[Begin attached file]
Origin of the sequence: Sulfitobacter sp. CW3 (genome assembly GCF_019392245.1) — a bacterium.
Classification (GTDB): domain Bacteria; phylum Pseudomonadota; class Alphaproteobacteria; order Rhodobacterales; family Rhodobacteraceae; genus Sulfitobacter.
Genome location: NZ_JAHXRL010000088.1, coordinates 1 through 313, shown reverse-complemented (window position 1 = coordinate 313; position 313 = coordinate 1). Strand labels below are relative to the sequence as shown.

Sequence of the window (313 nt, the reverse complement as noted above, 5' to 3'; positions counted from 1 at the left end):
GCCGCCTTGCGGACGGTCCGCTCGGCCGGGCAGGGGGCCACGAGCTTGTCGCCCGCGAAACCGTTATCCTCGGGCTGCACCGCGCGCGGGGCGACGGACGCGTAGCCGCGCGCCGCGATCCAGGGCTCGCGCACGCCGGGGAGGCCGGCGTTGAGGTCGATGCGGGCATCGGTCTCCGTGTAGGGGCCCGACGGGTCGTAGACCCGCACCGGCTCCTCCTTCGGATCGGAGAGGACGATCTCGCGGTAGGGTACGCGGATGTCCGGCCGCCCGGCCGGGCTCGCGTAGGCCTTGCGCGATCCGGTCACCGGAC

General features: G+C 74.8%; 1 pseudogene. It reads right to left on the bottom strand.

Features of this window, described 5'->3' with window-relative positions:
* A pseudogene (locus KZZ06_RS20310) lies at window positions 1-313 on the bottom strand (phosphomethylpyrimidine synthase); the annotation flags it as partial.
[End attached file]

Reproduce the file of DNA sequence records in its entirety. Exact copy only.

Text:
Origin of the sequence: Sulfitobacter sp. CW3 (genome assembly GCF_019392245.1) — a bacterium.
Classification (GTDB): domain Bacteria; phylum Pseudomonadota; class Alphaproteobacteria; order Rhodobacterales; family Rhodobacteraceae; genus Sulfitobacter.
Genome location: NZ_JAHXRL010000088.1, coordinates 1 through 313, shown reverse-complemented (window position 1 = coordinate 313; position 313 = coordinate 1). Strand labels below are relative to the sequence as shown.

Sequence of the window (313 nt, the reverse complement as noted above, 5' to 3'; positions counted from 1 at the left end):
GCCGCCTTGCGGACGGTCCGCTCGGCCGGGCAGGGGGCCACGAGCTTGTCGCCCGCGAAACCGTTATCCTCGGGCTGCACCGCGCGCGGGGCGACGGACGCGTAGCCGCGCGCCGCGATCCAGGGCTCGCGCACGCCGGGGAGGCCGGCGTTGAGGTCGATGCGGGCATCGGTCTCCGTGTAGGGGCCCGACGGGTCGTAGACCCGCACCGGCTCCTCCTTCGGATCGGAGAGGACGATCTCGCGGTAGGGTACGCGGATGTCCGGCCGCCCGGCCGGGCTCGCGTAGGCCTTGCGCGATCCGGTCACCGGAC

General features: G+C 74.8%; 1 pseudogene. It reads right to left on the bottom strand.

Features of this window, described 5'->3' with window-relative positions:
* A pseudogene (locus KZZ06_RS20310) lies at window positions 1-313 on the bottom strand (phosphomethylpyrimidine synthase); the annotation flags it as partial.